Telling anyone who is complaining online to the public that you will do anything to satisfy is also wrong.  It will lead to more.  Or treats to write if you do not comply while they are in your establishment. 

I do feel by asking the reviewer to contact you personally in order to discuss the issue is the way to go, just not stating to the world that the reviewer has won. 

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copperhead wrote:

I really don't understand the reasoning.  Replying is replying no matter what you say.  In TA, it is by date of the original review, not the reply.  It is alive!  To bury it you need new reviews, hopefully good reviews to show this review is as it seems - an attempt to cause your business harm. 

The only reason to not explain your side is if the guest's account was accurate.  And even then you should take the time to explain how the issue was or will be resolved. 

Telling anyone who is complaining online to the public that you will do anything to satisfy is also wrong.  It will lead to more.  Or treats to write if you do not comply while they are in your establishment. 

I do feel by asking the reviewer to contact you personally in order to discuss the issue is the way to go, just not stating to the world that the reviewer has won. 

To be honest, I don't think there is burying it. When I see any hotel/B&B I see the ratings and click on the bad ones, it is what I do. I immediately see they are pathetic or whatever...but if they outweigh the good I read them carefully.

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Madeleine's picture
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copperhead wrote:

I really don't understand the reasoning. 

One thing to keep in mind is to not use the words the guest did. In my case, 'shared bath'. I always try to remember to use 'private bath' so 'shared bath' doesn't 'trend' on my review page.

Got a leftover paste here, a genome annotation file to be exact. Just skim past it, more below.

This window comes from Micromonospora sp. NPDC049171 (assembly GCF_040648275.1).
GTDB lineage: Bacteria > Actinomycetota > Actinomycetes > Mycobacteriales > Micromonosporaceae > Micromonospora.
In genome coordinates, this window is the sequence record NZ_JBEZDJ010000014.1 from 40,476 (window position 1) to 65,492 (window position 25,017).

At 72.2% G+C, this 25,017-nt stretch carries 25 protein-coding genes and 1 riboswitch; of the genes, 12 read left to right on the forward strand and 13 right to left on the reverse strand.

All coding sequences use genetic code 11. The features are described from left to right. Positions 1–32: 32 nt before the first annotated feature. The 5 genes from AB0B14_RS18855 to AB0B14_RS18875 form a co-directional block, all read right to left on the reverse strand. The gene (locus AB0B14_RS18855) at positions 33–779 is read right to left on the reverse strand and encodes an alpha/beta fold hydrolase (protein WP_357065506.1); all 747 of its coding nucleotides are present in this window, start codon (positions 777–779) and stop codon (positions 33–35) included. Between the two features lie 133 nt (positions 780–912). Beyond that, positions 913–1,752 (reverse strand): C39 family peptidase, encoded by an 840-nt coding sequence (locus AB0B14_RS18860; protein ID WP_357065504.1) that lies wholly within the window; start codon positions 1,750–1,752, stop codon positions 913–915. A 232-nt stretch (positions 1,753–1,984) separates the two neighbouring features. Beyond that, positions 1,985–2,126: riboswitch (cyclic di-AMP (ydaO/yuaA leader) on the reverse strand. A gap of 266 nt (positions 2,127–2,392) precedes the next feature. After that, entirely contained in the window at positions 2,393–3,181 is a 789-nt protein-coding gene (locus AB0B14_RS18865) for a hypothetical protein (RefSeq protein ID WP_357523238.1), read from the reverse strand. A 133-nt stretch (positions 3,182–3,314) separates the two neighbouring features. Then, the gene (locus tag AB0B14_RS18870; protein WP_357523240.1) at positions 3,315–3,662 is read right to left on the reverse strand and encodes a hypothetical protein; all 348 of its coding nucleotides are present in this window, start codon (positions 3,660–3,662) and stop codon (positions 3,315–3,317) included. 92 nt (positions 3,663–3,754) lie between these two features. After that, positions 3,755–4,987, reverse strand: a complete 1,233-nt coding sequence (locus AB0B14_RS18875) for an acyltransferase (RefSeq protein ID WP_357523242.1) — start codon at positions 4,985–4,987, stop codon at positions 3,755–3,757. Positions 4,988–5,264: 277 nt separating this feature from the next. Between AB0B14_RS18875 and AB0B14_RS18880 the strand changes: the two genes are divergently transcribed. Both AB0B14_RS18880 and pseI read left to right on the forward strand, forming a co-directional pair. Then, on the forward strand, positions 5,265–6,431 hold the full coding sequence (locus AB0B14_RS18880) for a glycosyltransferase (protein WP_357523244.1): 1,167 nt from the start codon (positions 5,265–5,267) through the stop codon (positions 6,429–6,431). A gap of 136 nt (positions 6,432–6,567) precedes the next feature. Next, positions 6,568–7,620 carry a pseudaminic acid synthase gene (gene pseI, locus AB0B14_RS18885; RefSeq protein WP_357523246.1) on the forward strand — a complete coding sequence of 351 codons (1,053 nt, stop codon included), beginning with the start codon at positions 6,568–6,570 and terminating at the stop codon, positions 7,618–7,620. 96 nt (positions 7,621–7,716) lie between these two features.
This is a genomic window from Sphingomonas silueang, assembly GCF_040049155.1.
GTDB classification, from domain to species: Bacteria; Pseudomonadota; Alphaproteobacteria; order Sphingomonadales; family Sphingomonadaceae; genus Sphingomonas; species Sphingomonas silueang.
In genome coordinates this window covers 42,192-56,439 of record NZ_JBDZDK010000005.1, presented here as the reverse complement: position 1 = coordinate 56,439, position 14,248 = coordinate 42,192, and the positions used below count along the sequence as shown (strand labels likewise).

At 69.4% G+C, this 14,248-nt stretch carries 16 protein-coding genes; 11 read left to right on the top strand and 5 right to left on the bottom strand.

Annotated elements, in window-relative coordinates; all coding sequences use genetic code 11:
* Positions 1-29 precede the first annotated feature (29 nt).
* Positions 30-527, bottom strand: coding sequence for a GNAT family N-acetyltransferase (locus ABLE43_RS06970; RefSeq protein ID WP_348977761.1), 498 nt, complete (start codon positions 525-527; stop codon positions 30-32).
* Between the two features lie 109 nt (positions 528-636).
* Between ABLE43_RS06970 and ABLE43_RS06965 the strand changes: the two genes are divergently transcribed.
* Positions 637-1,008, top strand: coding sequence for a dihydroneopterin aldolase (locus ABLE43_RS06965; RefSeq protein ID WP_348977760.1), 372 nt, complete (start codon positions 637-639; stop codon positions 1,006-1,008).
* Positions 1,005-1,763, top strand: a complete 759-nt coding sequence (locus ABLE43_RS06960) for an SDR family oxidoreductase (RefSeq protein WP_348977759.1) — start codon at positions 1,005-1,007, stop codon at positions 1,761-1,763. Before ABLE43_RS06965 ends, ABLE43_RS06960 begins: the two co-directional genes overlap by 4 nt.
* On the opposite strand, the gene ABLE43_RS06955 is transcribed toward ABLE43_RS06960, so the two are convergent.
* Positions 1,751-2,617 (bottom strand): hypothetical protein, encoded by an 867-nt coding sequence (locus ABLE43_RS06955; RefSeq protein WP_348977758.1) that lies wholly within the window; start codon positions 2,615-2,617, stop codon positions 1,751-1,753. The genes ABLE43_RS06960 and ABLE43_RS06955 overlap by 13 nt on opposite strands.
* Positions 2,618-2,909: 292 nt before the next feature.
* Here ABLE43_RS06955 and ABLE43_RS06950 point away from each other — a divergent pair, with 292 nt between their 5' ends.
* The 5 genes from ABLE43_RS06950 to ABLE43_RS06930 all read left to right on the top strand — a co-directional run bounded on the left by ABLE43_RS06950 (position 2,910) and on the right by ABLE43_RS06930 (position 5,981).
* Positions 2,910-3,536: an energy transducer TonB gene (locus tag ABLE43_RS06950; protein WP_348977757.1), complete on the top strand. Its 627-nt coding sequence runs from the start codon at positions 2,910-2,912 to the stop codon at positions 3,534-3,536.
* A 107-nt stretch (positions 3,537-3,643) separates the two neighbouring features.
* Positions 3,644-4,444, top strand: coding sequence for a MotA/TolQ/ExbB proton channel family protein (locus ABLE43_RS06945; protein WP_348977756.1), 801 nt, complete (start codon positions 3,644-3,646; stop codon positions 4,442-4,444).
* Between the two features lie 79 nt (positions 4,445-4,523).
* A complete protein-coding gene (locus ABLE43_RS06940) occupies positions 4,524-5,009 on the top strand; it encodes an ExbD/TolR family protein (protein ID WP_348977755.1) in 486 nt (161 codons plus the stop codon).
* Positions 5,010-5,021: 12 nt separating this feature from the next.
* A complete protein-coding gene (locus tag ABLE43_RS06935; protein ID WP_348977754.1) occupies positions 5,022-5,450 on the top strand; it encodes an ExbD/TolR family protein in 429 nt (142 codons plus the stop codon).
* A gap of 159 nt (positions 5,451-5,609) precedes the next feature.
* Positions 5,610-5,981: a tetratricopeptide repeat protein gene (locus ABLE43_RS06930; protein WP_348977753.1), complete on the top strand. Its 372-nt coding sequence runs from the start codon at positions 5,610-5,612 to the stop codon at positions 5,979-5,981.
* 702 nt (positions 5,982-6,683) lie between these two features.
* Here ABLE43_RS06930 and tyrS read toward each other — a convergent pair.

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Bigbid wrote:

This is kind of a side note.  A few months ago our lodging association had a media expert that specialized in reviews come and talk to us.  He said to NEVER reply to a bad review with your side of the story.  You need to bury the review and responding will only keep it alive.  You need to reply with “We are so sorry to hear of your issue.  Please call us at “your actual number” and we will do everything to satisfy you”.   He said they will never call but it lets other potential guests know you care and are on top of it.

That is totally true. 

Unfortunately the really bad reviews are always lies, and then they lead others to question it, by doing what the expert said, I would be fearful people will believe the lies. if it was something like "Breakfast was not up to par..." or something opinion related, then I agree with the expert. But saying "This B&B is right next to a freeway" or something completely UNTRUE we need to set the story straight.

On the same topic, we ARE able to have the freeway review removed, as it is blatant lies and easy to prove it false. But should we? 

Madeleine's picture
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Oddly, that may be the 'industry expert' take on it but how about the potential guest? I see that statement as corporate boilerplate. I want to see a real response from a real, in charge person.

Why? Because it's the answer that lets me know what the innkeeper is like.

We have a hotel here in town that responds with the same phrase, slightly tweaked, to every noise complaint they get. Obviously they are not doing anything useful if they are still getting the complaint. So, sure, use the exact same phrase for every complaint and anyone who reads the bad reviews (and who reads the good ones) will think, 'No, they really don't care what the problem is.'

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Madeleine wrote:

Oddly, that may be the 'industry expert' take on it but how about the potential guest? I see that statement as corporate boilerplate. I want to see a real response from a real, in charge person.

Why? Because it's the answer that lets me know what the innkeeper is like.

AGREE

Generic's picture
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It also tells them that you read each one and that if you say something stupid, you may get called on it.